Written by Thomas Hoffmann
From a typological point of view, preposition placement in English is an extremely interesting area of variation: most languages either require a preposition to be dragged along to the start of a clause by a displaced complement (as in the German relative clause das Haus, [in dem]i ich _i lebe vs. *das Haus, [dem]i ich [in _i] lebe) or they obligatorily leave the preposition in its clause-internal position (as in Swedish: huset [som]i jag bor [i _i] ‘the house that I live in’ vs. * huset [i som]i jag bor _i; adopted from Dekeyser 1990: 103). English, on the other hand, allows the preposition in clause-initial position (1a; a phenomenon known as ‘pied-piping’) as well as . . . → Read More: Never end a sentence with a preposition! That is something up with which I will not put!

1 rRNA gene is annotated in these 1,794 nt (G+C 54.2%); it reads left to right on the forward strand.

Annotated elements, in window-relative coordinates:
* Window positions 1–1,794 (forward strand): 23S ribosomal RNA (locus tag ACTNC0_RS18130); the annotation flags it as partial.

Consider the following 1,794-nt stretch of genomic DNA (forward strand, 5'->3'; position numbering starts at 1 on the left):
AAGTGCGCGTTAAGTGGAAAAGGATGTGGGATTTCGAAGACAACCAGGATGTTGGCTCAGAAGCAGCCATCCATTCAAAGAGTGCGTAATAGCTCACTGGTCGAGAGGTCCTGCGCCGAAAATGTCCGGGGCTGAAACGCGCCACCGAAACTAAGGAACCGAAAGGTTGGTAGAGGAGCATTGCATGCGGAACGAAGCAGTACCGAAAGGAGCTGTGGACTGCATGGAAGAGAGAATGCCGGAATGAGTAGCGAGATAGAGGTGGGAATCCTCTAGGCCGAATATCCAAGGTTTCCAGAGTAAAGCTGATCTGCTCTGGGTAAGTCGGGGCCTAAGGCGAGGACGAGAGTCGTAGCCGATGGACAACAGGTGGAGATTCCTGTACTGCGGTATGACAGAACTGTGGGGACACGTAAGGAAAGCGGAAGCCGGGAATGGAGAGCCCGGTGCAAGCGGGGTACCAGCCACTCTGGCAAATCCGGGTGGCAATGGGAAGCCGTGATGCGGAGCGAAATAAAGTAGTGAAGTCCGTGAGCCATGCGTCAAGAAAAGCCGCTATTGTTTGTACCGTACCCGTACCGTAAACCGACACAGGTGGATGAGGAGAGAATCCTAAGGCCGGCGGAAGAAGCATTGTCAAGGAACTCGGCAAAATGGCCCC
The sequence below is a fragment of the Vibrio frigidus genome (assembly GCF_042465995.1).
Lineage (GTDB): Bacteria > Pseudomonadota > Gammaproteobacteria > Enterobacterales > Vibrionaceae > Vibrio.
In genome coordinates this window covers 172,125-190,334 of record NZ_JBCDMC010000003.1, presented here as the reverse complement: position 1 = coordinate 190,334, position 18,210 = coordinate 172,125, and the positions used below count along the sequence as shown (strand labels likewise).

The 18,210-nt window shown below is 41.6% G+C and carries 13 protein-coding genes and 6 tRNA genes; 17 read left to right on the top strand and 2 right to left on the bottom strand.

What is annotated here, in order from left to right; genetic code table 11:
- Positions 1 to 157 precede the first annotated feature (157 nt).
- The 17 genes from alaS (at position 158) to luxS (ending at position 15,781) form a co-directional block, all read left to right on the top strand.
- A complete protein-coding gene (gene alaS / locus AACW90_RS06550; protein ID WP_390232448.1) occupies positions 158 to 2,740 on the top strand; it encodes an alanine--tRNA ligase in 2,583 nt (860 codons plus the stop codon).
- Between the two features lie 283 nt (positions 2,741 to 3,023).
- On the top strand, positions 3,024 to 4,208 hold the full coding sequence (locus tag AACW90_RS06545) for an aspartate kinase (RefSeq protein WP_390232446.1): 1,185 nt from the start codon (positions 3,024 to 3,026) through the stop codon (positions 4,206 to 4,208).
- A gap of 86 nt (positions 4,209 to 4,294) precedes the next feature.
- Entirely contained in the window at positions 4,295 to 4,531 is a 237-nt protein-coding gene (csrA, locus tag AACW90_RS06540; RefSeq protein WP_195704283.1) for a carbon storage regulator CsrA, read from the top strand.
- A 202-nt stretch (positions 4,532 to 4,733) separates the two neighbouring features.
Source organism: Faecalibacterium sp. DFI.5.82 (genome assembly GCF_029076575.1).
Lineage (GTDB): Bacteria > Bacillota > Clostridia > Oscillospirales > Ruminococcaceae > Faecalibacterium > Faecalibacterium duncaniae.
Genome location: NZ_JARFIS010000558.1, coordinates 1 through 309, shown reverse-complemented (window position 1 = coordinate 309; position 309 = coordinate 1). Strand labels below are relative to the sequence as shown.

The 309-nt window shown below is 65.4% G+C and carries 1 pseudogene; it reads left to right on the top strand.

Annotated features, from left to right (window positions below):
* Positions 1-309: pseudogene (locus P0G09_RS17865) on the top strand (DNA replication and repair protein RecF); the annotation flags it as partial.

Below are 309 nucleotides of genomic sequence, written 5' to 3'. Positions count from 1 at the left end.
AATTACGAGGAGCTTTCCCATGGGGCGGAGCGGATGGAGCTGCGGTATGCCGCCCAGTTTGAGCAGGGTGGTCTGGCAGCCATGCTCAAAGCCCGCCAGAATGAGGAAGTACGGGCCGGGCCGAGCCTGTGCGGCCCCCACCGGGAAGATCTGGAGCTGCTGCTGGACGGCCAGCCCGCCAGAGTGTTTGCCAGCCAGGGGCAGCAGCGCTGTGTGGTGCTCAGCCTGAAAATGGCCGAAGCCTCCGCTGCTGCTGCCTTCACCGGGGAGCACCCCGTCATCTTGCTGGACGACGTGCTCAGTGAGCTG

Ping Li, editor of Bilingualism: Language and Cognition, has been researching comparisons between the brains of native English speakers and Chinese speakers who are bilingual in English in the hopes of shedding more light on what differentiates and distinguishes someone who can easily pick up a new language from someone who struggles.
The research being carried out at Pennsylvania State University’s Brain, Language, and Computation Lab has been designed specifically to understand the relationships among language, brain, and culture. In particular, focusing on the dynamic changes that occur in the language learner and the dynamic interactions that occur in the competing language systems over the course of learning.
This research was recently picked up by CNN and makes for . . . → Read More: From Brain To Language To Accent